Jesus Uproots Shame

God celebrates at the highest level when one of his lost image-bearers repents and receives righteousness.
— Pastor Rodney

Do you know that God celebrates when He sees you coming toward Him? Do you trust that? Or does that sound nice and lovely and maybe a little bit untrue?

I ask the question because I think the enemy is hard at work trying to get us to believe all sorts of lies. He would want us to think that maybe God celebrates other people, but surely He wouldn’t be that excited about us. The enemy would want you to believe that God is standing, arms crossed, nodding as you walk back through the door, handing out a list of chores for you to tend to as you work off your penance.

That’s called shame, by the way, and it’s the perfect thing to hold you back from running home.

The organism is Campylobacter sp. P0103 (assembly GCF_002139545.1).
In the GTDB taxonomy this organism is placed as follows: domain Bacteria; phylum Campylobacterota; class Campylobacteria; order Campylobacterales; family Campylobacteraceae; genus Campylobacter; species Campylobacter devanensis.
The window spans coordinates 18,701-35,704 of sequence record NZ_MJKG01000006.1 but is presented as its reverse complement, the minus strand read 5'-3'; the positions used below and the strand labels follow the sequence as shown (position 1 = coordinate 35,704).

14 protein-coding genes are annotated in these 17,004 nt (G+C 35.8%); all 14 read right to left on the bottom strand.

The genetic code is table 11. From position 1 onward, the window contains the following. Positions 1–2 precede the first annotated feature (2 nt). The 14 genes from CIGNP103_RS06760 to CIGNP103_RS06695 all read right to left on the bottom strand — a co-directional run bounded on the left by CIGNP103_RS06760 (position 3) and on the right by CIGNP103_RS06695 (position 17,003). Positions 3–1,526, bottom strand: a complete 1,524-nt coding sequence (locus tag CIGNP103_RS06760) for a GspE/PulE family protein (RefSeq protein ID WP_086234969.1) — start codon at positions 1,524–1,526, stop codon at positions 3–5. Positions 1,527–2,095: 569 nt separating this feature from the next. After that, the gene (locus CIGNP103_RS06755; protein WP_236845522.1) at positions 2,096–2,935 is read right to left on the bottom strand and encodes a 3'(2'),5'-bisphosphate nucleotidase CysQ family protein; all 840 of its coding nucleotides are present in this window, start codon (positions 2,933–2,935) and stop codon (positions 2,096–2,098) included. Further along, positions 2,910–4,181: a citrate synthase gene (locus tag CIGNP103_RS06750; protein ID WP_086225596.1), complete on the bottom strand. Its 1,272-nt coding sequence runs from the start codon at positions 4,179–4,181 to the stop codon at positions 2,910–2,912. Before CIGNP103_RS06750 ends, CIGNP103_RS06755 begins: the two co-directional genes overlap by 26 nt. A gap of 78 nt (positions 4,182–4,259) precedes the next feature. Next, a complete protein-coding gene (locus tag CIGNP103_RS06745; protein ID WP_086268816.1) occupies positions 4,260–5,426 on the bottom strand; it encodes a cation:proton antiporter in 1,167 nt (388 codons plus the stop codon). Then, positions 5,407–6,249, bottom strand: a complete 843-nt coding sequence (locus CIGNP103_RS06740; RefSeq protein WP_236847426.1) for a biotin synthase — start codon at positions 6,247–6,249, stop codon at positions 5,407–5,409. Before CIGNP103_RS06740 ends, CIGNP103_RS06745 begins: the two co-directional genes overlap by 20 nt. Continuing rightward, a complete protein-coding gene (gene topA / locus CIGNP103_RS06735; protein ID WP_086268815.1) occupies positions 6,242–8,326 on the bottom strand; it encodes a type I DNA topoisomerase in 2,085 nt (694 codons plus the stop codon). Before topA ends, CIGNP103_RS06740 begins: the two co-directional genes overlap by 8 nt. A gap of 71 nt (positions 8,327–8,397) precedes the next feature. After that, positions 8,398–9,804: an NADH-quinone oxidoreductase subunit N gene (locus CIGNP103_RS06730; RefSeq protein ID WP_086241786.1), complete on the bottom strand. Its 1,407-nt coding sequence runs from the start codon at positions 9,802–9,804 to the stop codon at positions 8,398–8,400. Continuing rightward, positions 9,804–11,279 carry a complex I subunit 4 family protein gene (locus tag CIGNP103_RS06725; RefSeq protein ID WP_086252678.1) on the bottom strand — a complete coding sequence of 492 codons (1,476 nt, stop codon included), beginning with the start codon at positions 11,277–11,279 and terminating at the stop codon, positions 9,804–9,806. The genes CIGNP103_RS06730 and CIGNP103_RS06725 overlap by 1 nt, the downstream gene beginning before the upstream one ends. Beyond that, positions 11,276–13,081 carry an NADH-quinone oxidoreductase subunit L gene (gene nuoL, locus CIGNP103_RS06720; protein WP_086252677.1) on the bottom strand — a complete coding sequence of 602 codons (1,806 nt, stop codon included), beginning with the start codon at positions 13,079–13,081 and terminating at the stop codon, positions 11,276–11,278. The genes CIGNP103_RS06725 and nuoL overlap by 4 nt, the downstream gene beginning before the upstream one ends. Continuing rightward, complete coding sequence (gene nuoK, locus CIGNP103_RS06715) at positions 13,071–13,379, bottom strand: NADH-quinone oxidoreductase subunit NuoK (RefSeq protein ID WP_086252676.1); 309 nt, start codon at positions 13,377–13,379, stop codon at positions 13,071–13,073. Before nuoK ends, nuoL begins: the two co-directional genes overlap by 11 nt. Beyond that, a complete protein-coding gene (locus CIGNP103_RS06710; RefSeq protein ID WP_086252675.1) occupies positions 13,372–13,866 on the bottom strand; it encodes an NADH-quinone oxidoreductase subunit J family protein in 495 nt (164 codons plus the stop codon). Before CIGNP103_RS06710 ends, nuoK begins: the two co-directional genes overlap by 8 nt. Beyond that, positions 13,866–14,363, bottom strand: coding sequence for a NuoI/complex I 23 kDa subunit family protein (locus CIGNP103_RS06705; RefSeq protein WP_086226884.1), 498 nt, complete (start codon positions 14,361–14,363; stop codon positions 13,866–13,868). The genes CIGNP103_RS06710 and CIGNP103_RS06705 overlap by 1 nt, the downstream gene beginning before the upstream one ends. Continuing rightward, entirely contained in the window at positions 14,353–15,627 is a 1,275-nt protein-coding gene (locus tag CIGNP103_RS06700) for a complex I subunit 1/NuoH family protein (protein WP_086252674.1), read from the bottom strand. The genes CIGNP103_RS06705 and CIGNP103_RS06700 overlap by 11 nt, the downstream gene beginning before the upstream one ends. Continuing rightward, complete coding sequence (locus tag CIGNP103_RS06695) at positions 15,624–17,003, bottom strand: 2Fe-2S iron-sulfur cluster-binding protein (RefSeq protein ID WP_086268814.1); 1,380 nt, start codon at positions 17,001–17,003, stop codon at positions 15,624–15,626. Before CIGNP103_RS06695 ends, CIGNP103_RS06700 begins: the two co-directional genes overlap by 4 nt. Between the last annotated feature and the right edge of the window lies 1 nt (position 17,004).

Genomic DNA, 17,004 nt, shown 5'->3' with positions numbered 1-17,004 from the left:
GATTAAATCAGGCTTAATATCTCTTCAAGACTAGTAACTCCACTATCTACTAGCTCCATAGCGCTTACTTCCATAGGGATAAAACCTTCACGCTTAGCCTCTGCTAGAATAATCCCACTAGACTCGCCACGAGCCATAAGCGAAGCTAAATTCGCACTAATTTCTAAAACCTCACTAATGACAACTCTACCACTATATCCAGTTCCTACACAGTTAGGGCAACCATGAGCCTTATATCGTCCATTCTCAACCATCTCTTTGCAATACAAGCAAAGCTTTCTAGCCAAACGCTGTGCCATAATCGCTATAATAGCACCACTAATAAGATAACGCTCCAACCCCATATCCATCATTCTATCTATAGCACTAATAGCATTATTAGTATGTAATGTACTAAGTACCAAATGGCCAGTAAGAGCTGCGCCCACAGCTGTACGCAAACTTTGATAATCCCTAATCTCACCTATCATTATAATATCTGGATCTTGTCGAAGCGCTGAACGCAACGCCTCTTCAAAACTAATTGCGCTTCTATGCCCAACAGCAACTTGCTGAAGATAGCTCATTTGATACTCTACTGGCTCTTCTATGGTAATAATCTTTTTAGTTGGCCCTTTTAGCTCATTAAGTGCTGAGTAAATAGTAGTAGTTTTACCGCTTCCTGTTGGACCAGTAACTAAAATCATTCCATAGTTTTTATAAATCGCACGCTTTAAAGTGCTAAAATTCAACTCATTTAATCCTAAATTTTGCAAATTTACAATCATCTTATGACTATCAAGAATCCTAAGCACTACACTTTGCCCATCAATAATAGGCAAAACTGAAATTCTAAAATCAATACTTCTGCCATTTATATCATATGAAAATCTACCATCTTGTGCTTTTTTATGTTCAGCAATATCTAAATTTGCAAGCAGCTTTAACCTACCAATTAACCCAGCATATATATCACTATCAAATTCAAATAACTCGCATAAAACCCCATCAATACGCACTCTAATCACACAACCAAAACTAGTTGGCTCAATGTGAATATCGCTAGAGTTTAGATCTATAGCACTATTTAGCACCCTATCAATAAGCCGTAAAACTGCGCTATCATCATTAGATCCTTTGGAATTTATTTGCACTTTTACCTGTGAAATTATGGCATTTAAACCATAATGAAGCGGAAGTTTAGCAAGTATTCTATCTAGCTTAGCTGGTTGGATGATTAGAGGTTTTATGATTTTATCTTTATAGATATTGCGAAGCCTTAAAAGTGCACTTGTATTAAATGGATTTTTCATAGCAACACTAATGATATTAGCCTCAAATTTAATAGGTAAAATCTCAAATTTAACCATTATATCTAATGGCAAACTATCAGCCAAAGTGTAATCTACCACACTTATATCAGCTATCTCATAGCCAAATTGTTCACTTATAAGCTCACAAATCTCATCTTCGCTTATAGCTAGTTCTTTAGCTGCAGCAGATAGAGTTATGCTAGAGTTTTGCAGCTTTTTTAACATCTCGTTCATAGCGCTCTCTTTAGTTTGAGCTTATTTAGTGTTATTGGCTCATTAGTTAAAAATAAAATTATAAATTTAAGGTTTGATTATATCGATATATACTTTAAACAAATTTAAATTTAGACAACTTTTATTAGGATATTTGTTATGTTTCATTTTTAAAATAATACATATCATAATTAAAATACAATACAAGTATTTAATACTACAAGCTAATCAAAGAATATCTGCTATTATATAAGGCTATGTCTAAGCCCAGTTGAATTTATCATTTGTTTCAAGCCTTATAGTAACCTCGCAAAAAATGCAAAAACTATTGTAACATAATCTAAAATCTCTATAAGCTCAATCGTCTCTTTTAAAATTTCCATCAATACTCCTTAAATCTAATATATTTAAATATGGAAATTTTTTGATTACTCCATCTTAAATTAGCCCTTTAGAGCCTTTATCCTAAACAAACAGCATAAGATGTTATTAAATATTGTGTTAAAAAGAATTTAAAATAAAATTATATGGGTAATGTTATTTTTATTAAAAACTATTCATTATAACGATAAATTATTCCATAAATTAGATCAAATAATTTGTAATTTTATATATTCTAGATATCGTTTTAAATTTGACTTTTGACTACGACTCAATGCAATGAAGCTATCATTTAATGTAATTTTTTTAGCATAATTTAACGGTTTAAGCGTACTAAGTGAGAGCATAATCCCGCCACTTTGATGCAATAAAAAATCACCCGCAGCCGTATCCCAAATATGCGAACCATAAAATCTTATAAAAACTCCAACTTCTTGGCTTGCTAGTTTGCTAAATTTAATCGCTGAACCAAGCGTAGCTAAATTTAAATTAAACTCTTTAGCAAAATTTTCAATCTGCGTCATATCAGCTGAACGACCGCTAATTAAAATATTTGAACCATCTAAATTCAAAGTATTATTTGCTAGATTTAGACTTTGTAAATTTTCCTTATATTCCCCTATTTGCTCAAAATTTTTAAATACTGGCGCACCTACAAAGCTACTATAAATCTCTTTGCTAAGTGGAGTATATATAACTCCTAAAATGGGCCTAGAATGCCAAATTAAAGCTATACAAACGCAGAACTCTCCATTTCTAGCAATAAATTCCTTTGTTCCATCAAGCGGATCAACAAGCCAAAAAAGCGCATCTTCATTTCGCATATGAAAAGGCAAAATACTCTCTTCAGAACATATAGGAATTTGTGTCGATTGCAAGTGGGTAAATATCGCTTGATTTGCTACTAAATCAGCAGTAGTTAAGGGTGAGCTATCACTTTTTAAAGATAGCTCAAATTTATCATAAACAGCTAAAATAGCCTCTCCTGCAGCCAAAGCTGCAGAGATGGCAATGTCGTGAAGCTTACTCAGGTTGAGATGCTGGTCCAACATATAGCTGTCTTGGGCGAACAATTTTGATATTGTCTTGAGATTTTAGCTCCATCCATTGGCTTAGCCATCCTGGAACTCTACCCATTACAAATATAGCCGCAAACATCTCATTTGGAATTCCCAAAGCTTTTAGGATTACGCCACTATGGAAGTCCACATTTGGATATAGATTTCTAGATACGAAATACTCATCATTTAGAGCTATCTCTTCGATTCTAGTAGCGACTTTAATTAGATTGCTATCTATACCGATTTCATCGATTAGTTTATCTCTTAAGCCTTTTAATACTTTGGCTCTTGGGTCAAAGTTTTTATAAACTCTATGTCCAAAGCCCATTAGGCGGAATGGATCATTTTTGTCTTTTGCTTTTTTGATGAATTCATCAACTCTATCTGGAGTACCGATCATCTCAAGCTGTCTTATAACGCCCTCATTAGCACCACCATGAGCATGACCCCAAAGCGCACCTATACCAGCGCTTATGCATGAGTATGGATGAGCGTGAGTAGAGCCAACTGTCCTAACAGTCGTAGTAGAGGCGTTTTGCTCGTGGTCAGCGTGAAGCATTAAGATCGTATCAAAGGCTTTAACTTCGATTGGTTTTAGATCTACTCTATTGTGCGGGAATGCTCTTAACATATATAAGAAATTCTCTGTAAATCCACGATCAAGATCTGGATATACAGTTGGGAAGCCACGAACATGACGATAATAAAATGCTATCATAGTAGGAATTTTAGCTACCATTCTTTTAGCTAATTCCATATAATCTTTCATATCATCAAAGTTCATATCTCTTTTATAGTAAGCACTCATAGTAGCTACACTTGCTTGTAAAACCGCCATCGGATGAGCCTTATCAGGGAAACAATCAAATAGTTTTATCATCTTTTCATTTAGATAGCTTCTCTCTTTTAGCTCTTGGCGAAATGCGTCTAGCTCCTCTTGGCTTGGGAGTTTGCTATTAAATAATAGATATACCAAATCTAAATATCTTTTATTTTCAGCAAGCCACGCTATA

Shame says that your sin is too big to be overlooked.
Shame says that you are better staying away than fully walking into the very exposing light of the Father.
Shame says that you are destined to feel lost.
Shame says that this is the best it’ll get.

But Jesus uproots shame and all the other destructive lies of the Enemy. He talks about a Father that waits anxiously for you to return to Him. He runs toward you when He sees you taking steps in His direction. He knows already all you’ve done, but He just wants you to come home — because shame isn’t what you are intended for. Your true inheritance isn’t lost. Your place as His child is already secured because of Jesus making a way.

I like to think of shame as one of those things that trips us up and slows us down and stops us from running our race (Hebrews 12:1). Jesus must have known it, because He tells this story. He reminds us, or maybe we’re learning it for the first time — the Father is waiting to celebrate you returning and repenting and reclaiming your place. He wants to throw you a party, not throw you in a corner. Shame has no place in His house.


Think it over:

How could it change how quickly you run to God and repent if you remember that He celebrates and doesn’t shame?

Read for next week:

Luke 16:1-18

Sarah Ann RogersComment